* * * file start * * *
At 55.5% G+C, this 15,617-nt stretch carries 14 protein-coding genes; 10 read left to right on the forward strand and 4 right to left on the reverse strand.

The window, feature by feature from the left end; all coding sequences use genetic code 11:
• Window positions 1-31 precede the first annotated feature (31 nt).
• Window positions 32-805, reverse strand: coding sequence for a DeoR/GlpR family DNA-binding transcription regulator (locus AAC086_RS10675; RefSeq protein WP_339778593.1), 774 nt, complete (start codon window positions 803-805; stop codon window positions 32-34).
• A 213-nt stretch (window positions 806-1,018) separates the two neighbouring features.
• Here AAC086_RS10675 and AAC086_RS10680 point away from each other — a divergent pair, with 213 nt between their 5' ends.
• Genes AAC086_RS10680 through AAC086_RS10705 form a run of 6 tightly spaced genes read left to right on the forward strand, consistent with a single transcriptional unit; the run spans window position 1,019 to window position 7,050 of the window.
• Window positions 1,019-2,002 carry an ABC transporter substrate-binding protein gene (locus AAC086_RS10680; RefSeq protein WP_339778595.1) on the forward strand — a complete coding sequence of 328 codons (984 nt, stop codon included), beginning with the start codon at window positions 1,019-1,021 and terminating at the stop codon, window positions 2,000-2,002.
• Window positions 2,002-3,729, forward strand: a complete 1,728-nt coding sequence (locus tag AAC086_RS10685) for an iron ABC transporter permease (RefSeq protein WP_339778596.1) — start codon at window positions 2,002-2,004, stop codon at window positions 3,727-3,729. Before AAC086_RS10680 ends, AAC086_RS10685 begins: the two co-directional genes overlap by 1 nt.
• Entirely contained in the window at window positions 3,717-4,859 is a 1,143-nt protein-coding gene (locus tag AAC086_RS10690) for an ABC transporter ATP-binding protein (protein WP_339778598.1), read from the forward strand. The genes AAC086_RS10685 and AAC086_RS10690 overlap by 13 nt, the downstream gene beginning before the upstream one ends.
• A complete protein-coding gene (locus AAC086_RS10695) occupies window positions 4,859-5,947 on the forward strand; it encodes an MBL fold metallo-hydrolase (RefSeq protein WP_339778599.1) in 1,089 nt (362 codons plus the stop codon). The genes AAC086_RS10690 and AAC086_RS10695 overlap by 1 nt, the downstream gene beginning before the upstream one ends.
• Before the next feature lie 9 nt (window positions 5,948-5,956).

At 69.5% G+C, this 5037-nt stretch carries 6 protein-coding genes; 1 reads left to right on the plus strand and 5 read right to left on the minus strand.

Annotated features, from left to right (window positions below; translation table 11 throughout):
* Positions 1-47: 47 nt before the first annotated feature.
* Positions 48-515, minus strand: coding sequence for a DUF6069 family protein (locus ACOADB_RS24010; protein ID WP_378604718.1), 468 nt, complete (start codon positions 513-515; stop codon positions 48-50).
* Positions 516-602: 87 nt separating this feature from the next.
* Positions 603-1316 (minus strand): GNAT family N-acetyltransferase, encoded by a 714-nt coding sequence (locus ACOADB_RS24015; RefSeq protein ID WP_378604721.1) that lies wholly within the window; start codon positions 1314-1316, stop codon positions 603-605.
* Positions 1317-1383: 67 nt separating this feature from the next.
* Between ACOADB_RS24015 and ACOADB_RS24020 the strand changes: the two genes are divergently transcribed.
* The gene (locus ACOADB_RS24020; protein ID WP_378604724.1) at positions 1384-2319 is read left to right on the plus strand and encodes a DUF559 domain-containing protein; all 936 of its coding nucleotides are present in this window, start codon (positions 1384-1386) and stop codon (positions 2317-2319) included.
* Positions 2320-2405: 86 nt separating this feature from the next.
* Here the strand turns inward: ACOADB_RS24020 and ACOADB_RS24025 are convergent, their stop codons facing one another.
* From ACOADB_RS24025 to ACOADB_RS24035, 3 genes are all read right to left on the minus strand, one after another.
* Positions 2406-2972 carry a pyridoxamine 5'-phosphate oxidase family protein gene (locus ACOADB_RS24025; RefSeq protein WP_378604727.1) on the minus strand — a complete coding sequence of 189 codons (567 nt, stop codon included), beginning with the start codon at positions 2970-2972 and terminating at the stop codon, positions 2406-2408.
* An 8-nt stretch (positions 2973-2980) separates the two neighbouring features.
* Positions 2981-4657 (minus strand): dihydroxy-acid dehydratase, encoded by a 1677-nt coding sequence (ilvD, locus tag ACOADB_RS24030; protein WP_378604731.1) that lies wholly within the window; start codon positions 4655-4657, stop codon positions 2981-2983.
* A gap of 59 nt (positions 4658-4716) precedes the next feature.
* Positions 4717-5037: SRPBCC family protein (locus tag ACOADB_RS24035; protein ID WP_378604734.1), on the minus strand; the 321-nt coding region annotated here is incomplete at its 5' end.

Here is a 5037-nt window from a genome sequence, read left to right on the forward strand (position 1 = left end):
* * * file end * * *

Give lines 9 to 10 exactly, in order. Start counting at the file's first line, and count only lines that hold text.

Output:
• Window positions 2,002-3,729, forward strand: a complete 1,728-nt coding sequence (locus tag AAC086_RS10685) for an iron ABC transporter permease (RefSeq protein WP_339778596.1) — start codon at window positions 2,002-2,004, stop codon at window positions 3,727-3,729. Before AAC086_RS10680 ends, AAC086_RS10685 begins: the two co-directional genes overlap by 1 nt.
• Entirely contained in the window at window positions 3,717-4,859 is a 1,143-nt protein-coding gene (locus tag AAC086_RS10690) for an ABC transporter ATP-binding protein (protein WP_339778598.1), read from the forward strand. The genes AAC086_RS10685 and AAC086_RS10690 overlap by 13 nt, the downstream gene beginning before the upstream one ends.